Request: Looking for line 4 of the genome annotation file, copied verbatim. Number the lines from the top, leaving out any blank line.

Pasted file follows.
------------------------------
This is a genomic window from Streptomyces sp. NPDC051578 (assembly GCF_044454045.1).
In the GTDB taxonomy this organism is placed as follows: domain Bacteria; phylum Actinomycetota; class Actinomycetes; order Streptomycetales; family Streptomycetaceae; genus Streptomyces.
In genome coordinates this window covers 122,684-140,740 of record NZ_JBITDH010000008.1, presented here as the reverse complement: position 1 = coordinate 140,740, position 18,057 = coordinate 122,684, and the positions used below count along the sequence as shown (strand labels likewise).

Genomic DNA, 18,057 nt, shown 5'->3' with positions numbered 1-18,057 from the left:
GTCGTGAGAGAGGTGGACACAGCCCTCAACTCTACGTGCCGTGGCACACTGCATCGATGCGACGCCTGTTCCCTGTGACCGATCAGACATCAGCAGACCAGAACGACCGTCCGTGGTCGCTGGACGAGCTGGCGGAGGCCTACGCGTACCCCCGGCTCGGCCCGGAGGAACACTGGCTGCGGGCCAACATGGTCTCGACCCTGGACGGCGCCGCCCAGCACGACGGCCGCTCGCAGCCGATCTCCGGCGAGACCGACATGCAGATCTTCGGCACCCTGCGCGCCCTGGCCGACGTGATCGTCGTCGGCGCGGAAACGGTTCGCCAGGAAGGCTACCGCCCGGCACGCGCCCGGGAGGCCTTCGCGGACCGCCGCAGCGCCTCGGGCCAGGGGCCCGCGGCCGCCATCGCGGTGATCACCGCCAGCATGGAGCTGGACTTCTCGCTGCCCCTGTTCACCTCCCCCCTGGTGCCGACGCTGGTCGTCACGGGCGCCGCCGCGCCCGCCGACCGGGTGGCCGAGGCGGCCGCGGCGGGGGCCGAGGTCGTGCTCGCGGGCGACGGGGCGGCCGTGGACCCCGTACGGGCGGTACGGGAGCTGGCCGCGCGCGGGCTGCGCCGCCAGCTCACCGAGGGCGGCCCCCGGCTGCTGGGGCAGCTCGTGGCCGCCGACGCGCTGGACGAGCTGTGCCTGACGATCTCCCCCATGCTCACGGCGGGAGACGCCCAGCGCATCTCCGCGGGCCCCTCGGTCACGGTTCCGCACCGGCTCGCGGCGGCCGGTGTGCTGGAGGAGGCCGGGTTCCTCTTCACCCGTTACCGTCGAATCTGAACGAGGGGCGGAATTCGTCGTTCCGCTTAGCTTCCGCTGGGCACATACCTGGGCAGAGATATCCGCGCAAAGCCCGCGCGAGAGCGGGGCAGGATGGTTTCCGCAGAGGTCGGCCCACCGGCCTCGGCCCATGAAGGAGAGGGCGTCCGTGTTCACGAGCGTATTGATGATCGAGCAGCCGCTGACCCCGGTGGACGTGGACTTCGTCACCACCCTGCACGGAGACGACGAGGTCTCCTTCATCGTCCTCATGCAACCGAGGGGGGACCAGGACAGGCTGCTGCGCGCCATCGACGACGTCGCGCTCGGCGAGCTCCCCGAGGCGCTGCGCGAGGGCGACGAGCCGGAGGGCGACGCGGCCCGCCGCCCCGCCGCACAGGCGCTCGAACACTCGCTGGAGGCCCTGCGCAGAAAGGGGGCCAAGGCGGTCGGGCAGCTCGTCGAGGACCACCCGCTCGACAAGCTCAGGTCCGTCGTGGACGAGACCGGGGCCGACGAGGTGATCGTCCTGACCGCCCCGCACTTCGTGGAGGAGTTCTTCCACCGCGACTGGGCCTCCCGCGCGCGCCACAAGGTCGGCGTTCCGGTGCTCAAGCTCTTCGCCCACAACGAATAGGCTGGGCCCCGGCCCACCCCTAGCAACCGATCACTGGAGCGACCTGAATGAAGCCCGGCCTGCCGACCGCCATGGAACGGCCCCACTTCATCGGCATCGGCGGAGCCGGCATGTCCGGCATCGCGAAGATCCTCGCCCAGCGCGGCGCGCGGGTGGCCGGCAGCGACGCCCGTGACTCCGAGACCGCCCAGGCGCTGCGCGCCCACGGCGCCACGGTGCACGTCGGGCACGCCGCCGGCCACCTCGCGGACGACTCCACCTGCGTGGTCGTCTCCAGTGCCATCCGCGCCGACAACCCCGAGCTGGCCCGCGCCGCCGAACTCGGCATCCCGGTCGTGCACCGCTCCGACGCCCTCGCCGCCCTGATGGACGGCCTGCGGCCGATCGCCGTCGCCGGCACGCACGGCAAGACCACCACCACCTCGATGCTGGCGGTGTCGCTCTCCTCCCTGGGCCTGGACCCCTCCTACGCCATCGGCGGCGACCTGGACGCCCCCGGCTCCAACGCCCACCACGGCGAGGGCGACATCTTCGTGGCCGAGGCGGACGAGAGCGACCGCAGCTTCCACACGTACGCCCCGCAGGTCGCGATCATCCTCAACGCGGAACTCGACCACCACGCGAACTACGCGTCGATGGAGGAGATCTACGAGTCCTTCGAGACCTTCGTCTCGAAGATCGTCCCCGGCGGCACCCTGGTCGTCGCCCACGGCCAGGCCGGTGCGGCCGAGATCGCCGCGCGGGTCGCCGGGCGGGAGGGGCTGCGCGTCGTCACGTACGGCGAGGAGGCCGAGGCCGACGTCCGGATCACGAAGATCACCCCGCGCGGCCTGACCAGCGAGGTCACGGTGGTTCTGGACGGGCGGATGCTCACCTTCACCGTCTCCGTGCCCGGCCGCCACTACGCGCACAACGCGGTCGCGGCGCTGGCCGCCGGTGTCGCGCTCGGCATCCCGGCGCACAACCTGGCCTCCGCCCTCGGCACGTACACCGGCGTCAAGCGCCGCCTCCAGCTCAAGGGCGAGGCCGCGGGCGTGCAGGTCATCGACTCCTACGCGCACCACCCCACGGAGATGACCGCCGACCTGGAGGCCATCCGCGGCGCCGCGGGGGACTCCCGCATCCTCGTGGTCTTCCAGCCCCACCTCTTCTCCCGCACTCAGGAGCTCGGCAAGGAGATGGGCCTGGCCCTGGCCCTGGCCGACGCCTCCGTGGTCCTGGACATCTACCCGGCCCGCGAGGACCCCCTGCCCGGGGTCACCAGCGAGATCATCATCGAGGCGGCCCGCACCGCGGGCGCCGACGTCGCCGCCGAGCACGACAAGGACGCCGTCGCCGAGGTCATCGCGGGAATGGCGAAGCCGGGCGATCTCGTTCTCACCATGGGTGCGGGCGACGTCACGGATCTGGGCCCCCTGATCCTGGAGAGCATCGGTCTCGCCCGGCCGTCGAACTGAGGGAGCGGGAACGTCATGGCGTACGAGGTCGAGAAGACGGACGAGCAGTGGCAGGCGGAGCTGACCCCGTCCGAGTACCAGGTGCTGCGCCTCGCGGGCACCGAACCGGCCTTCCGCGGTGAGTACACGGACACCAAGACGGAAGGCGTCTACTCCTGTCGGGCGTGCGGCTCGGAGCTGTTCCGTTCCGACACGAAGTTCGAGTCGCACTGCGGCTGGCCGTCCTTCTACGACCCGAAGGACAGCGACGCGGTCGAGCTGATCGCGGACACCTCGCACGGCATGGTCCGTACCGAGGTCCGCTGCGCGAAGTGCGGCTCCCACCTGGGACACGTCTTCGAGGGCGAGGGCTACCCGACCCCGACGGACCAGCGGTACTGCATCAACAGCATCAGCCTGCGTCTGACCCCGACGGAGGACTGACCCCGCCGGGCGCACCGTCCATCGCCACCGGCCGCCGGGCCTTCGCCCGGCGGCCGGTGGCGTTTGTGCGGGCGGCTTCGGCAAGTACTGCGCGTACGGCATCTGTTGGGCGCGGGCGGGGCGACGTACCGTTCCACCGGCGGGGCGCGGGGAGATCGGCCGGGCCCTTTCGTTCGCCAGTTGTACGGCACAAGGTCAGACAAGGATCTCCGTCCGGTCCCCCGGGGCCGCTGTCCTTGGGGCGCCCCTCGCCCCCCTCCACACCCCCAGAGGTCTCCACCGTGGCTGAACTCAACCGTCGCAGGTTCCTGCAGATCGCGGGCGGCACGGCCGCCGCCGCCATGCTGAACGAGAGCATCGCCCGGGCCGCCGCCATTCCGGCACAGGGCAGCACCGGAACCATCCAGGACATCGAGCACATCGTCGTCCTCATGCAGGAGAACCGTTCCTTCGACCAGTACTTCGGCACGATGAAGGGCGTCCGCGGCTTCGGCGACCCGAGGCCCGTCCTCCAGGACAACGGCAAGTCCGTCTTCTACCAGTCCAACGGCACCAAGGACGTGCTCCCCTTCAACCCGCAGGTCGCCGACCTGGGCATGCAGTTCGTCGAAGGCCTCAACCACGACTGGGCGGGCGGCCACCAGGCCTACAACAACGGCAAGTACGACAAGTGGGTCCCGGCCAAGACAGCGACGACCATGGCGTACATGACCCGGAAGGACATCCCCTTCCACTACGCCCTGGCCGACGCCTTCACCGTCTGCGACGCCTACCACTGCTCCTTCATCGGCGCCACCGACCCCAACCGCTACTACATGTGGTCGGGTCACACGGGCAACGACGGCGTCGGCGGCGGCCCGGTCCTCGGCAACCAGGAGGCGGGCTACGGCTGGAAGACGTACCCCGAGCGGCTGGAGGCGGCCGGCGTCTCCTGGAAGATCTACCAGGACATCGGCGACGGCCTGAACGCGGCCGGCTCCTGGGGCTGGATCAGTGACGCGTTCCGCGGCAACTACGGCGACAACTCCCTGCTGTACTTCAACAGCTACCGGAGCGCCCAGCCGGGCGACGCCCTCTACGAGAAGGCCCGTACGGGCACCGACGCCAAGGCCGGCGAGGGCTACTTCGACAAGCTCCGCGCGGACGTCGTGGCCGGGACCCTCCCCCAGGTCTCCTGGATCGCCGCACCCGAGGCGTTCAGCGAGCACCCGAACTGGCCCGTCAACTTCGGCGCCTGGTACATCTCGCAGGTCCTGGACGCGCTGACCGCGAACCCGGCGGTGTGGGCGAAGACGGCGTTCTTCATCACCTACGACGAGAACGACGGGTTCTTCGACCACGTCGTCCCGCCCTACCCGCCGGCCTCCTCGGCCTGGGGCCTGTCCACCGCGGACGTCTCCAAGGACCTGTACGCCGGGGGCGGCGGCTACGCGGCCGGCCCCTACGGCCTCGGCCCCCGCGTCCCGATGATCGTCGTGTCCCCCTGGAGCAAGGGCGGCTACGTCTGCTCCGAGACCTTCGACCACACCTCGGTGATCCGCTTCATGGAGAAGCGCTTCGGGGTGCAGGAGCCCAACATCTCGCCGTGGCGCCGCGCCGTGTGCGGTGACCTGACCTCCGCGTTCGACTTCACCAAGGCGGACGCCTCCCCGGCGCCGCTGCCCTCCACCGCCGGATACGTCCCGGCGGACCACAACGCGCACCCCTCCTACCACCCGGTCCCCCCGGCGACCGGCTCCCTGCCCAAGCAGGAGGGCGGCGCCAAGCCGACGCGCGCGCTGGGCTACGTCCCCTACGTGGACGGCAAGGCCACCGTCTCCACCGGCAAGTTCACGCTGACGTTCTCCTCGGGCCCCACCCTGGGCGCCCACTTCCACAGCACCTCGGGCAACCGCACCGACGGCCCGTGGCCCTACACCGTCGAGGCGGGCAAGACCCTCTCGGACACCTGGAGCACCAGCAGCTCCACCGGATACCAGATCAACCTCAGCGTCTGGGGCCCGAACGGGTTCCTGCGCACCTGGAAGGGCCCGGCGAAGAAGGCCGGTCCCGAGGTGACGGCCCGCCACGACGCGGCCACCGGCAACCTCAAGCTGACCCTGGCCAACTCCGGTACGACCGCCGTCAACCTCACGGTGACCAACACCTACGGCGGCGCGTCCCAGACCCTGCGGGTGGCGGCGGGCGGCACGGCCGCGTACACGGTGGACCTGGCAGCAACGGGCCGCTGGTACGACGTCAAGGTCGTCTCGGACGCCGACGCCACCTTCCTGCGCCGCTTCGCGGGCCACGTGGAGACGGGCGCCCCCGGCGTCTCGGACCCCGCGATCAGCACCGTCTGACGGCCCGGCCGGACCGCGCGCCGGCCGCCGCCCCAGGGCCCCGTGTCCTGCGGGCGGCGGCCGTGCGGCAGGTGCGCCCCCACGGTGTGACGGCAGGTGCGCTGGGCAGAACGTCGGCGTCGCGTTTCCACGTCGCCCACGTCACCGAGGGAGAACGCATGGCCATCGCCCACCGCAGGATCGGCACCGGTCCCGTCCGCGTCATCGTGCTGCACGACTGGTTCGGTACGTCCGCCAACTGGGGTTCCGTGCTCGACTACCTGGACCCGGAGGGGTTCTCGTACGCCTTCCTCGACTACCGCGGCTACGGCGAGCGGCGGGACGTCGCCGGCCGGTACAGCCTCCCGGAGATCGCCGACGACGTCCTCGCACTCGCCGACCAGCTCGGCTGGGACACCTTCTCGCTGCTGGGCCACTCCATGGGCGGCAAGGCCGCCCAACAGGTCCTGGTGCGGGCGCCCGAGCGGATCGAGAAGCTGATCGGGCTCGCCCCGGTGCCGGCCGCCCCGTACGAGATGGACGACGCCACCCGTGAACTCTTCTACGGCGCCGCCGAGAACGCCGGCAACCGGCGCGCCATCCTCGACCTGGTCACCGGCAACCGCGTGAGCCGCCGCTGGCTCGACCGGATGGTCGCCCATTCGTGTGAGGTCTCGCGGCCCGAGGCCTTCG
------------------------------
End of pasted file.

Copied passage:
Genomic DNA, 18,057 nt, shown 5'->3' with positions numbered 1-18,057 from the left: